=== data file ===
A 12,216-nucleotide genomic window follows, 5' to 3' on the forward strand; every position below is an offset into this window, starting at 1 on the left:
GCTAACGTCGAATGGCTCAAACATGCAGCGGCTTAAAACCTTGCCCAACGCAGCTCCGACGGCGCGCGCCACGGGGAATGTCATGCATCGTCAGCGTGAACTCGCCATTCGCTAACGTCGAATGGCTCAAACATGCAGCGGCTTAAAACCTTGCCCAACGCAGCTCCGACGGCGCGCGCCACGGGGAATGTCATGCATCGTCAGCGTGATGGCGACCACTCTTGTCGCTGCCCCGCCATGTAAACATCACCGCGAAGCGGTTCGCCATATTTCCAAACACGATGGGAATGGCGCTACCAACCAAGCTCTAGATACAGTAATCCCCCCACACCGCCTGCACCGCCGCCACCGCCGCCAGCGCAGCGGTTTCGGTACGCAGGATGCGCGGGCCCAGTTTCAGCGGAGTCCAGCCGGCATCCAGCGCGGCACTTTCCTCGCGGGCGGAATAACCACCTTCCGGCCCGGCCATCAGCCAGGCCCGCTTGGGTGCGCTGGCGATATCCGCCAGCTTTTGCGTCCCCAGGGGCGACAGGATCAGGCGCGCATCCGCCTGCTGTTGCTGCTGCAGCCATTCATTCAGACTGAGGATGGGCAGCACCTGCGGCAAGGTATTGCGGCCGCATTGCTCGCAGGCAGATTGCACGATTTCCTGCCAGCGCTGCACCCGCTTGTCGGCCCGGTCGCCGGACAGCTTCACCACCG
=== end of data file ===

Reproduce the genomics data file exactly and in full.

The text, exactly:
A 12,216-nucleotide genomic window follows, 5' to 3' on the forward strand; every position below is an offset into this window, starting at 1 on the left:
GCTAACGTCGAATGGCTCAAACATGCAGCGGCTTAAAACCTTGCCCAACGCAGCTCCGACGGCGCGCGCCACGGGGAATGTCATGCATCGTCAGCGTGAACTCGCCATTCGCTAACGTCGAATGGCTCAAACATGCAGCGGCTTAAAACCTTGCCCAACGCAGCTCCGACGGCGCGCGCCACGGGGAATGTCATGCATCGTCAGCGTGATGGCGACCACTCTTGTCGCTGCCCCGCCATGTAAACATCACCGCGAAGCGGTTCGCCATATTTCCAAACACGATGGGAATGGCGCTACCAACCAAGCTCTAGATACAGTAATCCCCCCACACCGCCTGCACCGCCGCCACCGCCGCCAGCGCAGCGGTTTCGGTACGCAGGATGCGCGGGCCCAGTTTCAGCGGAGTCCAGCCGGCATCCAGCGCGGCACTTTCCTCGCGGGCGGAATAACCACCTTCCGGCCCGGCCATCAGCCAGGCCCGCTTGGGTGCGCTGGCGATATCCGCCAGCTTTTGCGTCCCCAGGGGCGACAGGATCAGGCGCGCATCCGCCTGCTGTTGCTGCTGCAGCCATTCATTCAGACTGAGGATGGGCAGCACCTGCGGCAAGGTATTGCGGCCGCATTGCTCGCAGGCAGATTGCACGATTTCCTGCCAGCGCTGCACCCGCTTGTCGGCCCGGTCGCCGGACAGCTTCACCACCG